GUE/NGL

Plenary focus - April

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  • Miguel Urbán Crespo
    Miguel Urbán Crespo

    Role of EU external action on refugee and migrant movements

    It has been a year since the shameful EU-Turkey agreement. The EU’s migration policy - now deeply entrenched in the externalisation of our borders which respects neither human rights nor international law - not only belongs to the far-right, it is also xenophobic and institutionally racist. The current European model of migration policy is under dispute and policy-makers are only choosing between terrible options. Instead, we defend a Europe that is based on solidarity and respect for human rights.

  • Kateřina Konečná
    Kateřina Konečná

    Palm oil and deforestation of rainforests

    For the first time, the European Parliament will be voting on this issue and for me, this is an important step towards fulfilling the COP21 agreement and the UN’s Sustainable Development Goals. Indonesia is burning due to palm oil which we use as biofuels and in our food because it´s cheaper. As a result, our biodiversity and rainforests are suffering. This race to the bottom is leading to an ecological catastrophe. The issues surrounding palm oil must be tackled and I know we have strong support from many NGOs and other political groups.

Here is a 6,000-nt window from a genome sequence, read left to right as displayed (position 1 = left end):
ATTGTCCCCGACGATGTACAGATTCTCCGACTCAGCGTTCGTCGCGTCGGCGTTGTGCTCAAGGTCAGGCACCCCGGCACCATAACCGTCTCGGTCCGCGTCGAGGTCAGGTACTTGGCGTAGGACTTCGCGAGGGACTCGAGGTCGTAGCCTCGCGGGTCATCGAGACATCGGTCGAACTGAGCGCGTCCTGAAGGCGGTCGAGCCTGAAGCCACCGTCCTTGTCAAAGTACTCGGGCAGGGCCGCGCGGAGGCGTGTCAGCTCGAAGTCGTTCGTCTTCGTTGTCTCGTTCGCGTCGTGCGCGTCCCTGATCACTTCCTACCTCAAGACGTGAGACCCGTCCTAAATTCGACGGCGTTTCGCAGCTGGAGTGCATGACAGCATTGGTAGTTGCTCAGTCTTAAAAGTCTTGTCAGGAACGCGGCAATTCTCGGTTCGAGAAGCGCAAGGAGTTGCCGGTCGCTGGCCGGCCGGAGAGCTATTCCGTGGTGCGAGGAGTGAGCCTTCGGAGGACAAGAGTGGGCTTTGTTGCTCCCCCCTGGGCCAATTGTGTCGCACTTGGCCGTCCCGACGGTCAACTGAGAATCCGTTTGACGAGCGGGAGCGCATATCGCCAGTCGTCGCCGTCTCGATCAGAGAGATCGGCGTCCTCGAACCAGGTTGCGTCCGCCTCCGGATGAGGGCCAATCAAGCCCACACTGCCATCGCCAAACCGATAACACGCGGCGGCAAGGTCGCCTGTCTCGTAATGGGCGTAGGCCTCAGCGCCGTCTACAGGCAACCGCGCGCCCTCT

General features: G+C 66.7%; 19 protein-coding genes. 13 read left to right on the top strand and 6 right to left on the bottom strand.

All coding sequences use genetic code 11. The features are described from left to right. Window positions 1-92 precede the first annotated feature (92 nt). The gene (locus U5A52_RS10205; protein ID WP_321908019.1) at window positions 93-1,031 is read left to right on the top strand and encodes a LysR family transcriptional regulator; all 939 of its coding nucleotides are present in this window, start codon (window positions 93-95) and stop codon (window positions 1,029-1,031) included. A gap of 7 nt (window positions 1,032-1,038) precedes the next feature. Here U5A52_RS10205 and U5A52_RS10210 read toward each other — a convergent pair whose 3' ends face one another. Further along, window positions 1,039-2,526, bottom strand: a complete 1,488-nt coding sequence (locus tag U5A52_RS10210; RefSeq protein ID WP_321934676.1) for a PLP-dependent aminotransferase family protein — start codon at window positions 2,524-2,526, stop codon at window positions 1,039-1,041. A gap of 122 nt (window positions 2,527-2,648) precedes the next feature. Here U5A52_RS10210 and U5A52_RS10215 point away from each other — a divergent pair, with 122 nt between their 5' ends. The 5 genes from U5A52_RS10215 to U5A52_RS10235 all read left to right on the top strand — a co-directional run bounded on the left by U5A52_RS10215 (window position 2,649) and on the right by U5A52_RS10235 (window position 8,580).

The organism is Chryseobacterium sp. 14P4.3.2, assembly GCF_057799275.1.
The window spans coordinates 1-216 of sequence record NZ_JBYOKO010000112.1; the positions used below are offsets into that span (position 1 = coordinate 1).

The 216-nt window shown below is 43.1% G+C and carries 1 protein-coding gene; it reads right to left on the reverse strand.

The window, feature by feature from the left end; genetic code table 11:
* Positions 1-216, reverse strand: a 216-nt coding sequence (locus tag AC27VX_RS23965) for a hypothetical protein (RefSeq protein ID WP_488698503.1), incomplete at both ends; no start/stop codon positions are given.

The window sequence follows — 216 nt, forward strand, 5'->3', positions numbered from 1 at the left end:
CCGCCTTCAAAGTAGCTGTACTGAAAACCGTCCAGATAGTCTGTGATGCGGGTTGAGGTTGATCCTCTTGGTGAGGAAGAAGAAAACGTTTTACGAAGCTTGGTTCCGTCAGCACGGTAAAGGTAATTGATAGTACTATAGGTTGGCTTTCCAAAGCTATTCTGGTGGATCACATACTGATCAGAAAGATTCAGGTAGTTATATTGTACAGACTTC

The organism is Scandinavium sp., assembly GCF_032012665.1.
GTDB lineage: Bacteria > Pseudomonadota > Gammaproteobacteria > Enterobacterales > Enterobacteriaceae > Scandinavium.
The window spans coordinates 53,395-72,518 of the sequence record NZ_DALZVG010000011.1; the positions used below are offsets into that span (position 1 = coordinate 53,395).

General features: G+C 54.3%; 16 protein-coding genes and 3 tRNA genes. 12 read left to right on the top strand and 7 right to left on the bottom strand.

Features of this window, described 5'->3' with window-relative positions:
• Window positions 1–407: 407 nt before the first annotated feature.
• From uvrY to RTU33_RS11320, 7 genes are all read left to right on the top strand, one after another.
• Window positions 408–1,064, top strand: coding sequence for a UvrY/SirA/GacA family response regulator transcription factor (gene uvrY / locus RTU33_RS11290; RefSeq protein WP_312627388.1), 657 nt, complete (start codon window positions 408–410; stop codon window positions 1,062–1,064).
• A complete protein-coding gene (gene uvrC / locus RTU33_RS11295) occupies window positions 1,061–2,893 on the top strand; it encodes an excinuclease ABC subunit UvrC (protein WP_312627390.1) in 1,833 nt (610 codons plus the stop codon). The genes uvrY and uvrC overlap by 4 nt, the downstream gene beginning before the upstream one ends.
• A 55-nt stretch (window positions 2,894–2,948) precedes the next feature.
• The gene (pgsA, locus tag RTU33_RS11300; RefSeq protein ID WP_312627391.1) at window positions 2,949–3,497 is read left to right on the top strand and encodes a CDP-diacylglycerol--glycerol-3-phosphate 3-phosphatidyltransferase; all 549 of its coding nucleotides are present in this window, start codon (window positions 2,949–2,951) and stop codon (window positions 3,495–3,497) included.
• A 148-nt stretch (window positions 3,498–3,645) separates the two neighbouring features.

• Malin Björk
    Malin Björk

    Trafficking in human beings

    The most dominant form of human trafficking in Europe is that of women and girls into the sex industry where they are used and abused by pimps and sex buyers. All measures to combat trafficking in human beings must be victim-centred and have a strong gender dimension. An important step in this direction would be to decriminalise persons working in prostitution in all EU countries and shift the focus to punishing the procurers (ie. the pimps) and the buyers who fuel the trafficking industry.

  • Martin Schirdewan
    Martin Schirdewan

    Eurogroup chief Jeroen Dijsselbloem’s remarks on southern countries

    As president of the informal Eurogroup and Schäuble’s chief adjutant in imposing austerity policies in Europe, Jeroen Dijsselbloem’s latest remarks with analogies to alcohol and women when analysing the economic crisis in southern Europe demonstrates his total incompetence and lack of character. Despite his earlier promises, this loudmouth is now apparently too cowardly to appear in front of the plenary. The Council must clarify if they find Dijsselbloem’s remarks appropriate and economically correct.